Is your dog right-nosed or left-nosed? It’s kind of a cool question because the answer can indicate whether your dog will be more effective traveling to the right or the left. The question is absolutely legitimate. We know that humans are right or left handed and that this corresponds to one side of the brain or the other. Is your dog right brained or left brained?

In this video, you can see that Brava clearly demonstrates that she does NOT want to travel counter clockwise in order to work the container setup that I set up for her.

Brava has a clear preference to travel clockwise even when the odor is more easily found counter-clockwise.

What this tells me is that she might have a direction preference.

There is some interesting research that backs up this theory. Here’s a fantastic blog on Scientific American that explains the study:

Essentially, in the study, the researchers found that recognized odors were more likely to be investigated by dogs with the LEFT NOSTRIL.

Here’s the thing… I’ve noticed with MOST DOGS, that they are more effective when the productive search area is on their left side. Does this mean that they can’t search effectively the other way? Nope. But it DOES give me some really interesting insight into how to best set my dog up in a search area.

Here’s another interesting video that supports this theory. This was a search setup that I did to encourage Brava to keep searching for converging odor if she finds one hide (it’s a patterning exercise I do). Interestingly, when she is searching with the the productive area on her right (and therefore right nostril), she consistently hit the second hide of the pair. When I rotated to bring her backwards, putting the area to her left side, she consistently picked up the remaining hide.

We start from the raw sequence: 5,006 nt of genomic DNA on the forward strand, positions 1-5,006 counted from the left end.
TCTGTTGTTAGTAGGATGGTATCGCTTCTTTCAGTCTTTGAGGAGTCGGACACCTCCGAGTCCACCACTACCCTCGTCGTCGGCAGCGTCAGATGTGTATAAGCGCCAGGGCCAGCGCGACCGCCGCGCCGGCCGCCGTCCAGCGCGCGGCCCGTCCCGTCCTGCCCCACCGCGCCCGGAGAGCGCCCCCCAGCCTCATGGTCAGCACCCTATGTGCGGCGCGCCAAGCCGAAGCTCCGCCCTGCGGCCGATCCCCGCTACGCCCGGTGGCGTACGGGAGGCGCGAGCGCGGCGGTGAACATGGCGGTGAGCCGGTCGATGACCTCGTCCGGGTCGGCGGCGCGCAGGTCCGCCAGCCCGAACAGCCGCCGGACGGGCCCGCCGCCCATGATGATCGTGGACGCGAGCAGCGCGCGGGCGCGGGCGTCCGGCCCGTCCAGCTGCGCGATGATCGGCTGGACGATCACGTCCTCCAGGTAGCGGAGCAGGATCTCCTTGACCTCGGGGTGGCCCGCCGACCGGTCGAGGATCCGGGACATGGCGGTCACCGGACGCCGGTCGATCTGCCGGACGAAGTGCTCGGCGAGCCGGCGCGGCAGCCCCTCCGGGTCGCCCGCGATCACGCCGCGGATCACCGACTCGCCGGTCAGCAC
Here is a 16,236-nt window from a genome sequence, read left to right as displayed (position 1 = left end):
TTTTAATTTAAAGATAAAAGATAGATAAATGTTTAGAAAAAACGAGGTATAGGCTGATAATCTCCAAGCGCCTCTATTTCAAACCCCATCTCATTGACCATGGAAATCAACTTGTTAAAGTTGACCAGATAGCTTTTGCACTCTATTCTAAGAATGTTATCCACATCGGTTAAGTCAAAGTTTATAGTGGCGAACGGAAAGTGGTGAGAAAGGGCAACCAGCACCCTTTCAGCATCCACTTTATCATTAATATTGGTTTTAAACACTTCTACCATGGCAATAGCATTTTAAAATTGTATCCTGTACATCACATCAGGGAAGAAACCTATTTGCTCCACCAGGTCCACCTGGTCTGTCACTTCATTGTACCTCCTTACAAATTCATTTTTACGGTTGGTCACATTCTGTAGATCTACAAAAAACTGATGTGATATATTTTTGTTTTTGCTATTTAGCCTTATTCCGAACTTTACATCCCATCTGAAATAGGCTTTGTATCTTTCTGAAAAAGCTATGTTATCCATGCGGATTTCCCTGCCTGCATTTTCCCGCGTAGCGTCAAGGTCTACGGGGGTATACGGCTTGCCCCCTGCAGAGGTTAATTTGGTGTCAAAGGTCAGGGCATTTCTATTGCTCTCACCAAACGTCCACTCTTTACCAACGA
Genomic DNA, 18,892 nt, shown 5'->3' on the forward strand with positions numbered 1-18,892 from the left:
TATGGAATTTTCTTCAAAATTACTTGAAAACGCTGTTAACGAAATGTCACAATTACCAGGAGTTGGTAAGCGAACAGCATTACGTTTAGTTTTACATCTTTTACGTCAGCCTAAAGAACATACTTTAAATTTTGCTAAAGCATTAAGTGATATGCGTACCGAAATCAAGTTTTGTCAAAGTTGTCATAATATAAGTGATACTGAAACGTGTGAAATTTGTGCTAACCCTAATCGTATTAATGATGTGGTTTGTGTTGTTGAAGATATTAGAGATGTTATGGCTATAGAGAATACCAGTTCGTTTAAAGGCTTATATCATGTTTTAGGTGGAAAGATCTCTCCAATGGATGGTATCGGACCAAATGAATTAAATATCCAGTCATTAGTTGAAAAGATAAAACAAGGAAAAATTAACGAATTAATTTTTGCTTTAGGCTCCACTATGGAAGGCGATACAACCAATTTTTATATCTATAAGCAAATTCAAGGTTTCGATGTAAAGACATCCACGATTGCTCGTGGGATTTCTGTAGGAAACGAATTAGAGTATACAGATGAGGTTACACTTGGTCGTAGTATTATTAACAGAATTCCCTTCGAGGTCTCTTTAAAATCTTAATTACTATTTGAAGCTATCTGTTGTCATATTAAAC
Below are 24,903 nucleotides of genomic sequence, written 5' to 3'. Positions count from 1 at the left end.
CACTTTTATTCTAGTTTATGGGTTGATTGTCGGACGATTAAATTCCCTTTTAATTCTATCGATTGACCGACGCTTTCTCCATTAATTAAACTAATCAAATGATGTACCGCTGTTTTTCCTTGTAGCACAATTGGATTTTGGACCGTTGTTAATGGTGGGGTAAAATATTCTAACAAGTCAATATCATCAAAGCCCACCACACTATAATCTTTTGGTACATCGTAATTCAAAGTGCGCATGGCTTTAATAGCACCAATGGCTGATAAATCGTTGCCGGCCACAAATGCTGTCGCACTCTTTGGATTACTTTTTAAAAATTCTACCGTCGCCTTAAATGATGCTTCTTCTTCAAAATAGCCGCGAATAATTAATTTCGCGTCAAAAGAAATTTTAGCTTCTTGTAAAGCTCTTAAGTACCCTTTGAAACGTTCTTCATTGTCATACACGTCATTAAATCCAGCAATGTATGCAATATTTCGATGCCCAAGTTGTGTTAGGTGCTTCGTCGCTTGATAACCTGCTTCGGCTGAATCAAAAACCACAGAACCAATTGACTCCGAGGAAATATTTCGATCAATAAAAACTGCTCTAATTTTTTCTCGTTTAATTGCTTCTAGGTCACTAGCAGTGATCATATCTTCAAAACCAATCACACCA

Then Brava does something interesting. She chooses to put the search on her left (and therefore left nostril) and finds the next pair of hides without missing the first hide. In fact she sourced it beautifully!

Brava searches for hides in pairs. When she works with the productive area on her right, she hits the second hide of the pair first. When she switches and puts the productive area on her left, she does not miss a hide.

Although not definitive, these two videos clearly represent a preference that she has in terms of searching. And… it’s potentially backed up by science!

Understanding our dog’s search styles is one of the most critical things that we can do as handler and a trainer. It means that we can adapt our handling, evaluate our observations, and set better searches. To me, this information is invaluable.

Interestingly, I’ve also found that directionality can help dogs who naturally search like pinballs. It’s really the first step to getting them working a bit more carefully and methodically.

I have a workshop coming up on April 19 with Fenzi Dog Sports Academy that will get into this aspect and then apply it and patterning techniques to get the most out of your Container searches! For more information or to register: